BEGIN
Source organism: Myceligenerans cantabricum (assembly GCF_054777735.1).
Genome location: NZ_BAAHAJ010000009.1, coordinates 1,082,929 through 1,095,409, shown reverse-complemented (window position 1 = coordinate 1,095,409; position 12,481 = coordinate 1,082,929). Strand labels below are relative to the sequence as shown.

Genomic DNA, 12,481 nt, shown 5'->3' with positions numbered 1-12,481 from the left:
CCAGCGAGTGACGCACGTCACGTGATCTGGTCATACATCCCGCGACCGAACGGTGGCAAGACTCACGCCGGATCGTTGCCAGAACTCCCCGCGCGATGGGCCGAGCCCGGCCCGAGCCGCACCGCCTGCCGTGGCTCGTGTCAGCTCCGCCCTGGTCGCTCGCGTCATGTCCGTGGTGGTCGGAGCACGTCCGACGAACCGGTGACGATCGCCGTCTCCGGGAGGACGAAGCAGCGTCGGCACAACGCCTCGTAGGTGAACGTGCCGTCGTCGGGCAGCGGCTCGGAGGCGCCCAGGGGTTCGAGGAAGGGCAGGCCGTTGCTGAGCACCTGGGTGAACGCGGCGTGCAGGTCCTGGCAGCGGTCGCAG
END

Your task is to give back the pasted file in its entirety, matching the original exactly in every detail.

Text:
Source organism: Myceligenerans cantabricum (assembly GCF_054777735.1).
Genome location: NZ_BAAHAJ010000009.1, coordinates 1,082,929 through 1,095,409, shown reverse-complemented (window position 1 = coordinate 1,095,409; position 12,481 = coordinate 1,082,929). Strand labels below are relative to the sequence as shown.

Genomic DNA, 12,481 nt, shown 5'->3' with positions numbered 1-12,481 from the left:
CCAGCGAGTGACGCACGTCACGTGATCTGGTCATACATCCCGCGACCGAACGGTGGCAAGACTCACGCCGGATCGTTGCCAGAACTCCCCGCGCGATGGGCCGAGCCCGGCCCGAGCCGCACCGCCTGCCGTGGCTCGTGTCAGCTCCGCCCTGGTCGCTCGCGTCATGTCCGTGGTGGTCGGAGCACGTCCGACGAACCGGTGACGATCGCCGTCTCCGGGAGGACGAAGCAGCGTCGGCACAACGCCTCGTAGGTGAACGTGCCGTCGTCGGGCAGCGGCTCGGAGGCGCCCAGGGGTTCGAGGAAGGGCAGGCCGTTGCTGAGCACCTGGGTGAACGCGGCGTGCAGGTCCTGGCAGCGGTCGCAG